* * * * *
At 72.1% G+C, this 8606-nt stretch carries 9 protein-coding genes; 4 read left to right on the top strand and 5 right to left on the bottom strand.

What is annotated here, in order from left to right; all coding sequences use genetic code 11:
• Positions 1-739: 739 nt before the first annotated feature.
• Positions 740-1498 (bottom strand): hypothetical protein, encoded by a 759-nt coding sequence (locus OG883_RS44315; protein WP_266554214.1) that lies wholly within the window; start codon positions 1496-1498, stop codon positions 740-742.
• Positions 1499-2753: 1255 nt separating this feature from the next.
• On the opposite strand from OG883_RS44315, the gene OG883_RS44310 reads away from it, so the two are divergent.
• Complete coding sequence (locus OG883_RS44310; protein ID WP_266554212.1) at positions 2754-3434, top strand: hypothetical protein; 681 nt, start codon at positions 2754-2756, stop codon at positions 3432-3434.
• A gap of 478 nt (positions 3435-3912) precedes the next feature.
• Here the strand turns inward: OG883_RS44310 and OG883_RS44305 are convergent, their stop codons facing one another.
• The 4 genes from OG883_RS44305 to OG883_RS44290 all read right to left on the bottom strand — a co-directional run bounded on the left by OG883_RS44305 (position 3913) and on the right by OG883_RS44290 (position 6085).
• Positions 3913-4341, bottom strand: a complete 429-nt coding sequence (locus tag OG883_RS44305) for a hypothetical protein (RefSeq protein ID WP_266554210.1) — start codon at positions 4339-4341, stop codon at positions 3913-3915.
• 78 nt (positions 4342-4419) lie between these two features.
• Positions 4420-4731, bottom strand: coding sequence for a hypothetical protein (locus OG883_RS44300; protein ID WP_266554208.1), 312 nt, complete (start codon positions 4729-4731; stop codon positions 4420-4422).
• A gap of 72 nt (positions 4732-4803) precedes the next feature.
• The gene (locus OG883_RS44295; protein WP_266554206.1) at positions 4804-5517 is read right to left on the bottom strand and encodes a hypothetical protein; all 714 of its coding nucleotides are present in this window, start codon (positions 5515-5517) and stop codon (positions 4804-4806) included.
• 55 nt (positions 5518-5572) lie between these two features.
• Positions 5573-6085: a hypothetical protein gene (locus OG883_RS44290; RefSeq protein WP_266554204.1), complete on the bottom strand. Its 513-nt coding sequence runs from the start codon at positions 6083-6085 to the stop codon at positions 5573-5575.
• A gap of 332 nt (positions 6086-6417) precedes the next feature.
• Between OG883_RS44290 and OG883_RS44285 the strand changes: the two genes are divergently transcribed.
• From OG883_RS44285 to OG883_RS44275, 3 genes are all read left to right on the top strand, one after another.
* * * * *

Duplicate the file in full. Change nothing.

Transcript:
At 72.1% G+C, this 8606-nt stretch carries 9 protein-coding genes; 4 read left to right on the top strand and 5 right to left on the bottom strand.

What is annotated here, in order from left to right; all coding sequences use genetic code 11:
• Positions 1-739: 739 nt before the first annotated feature.
• Positions 740-1498 (bottom strand): hypothetical protein, encoded by a 759-nt coding sequence (locus OG883_RS44315; protein WP_266554214.1) that lies wholly within the window; start codon positions 1496-1498, stop codon positions 740-742.
• Positions 1499-2753: 1255 nt separating this feature from the next.
• On the opposite strand from OG883_RS44315, the gene OG883_RS44310 reads away from it, so the two are divergent.
• Complete coding sequence (locus OG883_RS44310; protein ID WP_266554212.1) at positions 2754-3434, top strand: hypothetical protein; 681 nt, start codon at positions 2754-2756, stop codon at positions 3432-3434.
• A gap of 478 nt (positions 3435-3912) precedes the next feature.
• Here the strand turns inward: OG883_RS44310 and OG883_RS44305 are convergent, their stop codons facing one another.
• The 4 genes from OG883_RS44305 to OG883_RS44290 all read right to left on the bottom strand — a co-directional run bounded on the left by OG883_RS44305 (position 3913) and on the right by OG883_RS44290 (position 6085).
• Positions 3913-4341, bottom strand: a complete 429-nt coding sequence (locus tag OG883_RS44305) for a hypothetical protein (RefSeq protein ID WP_266554210.1) — start codon at positions 4339-4341, stop codon at positions 3913-3915.
• 78 nt (positions 4342-4419) lie between these two features.
• Positions 4420-4731, bottom strand: coding sequence for a hypothetical protein (locus OG883_RS44300; protein ID WP_266554208.1), 312 nt, complete (start codon positions 4729-4731; stop codon positions 4420-4422).
• A gap of 72 nt (positions 4732-4803) precedes the next feature.
• The gene (locus OG883_RS44295; protein WP_266554206.1) at positions 4804-5517 is read right to left on the bottom strand and encodes a hypothetical protein; all 714 of its coding nucleotides are present in this window, start codon (positions 5515-5517) and stop codon (positions 4804-4806) included.
• 55 nt (positions 5518-5572) lie between these two features.
• Positions 5573-6085: a hypothetical protein gene (locus OG883_RS44290; RefSeq protein WP_266554204.1), complete on the bottom strand. Its 513-nt coding sequence runs from the start codon at positions 6083-6085 to the stop codon at positions 5573-5575.
• A gap of 332 nt (positions 6086-6417) precedes the next feature.
• Between OG883_RS44290 and OG883_RS44285 the strand changes: the two genes are divergently transcribed.
• From OG883_RS44285 to OG883_RS44275, 3 genes are all read left to right on the top strand, one after another.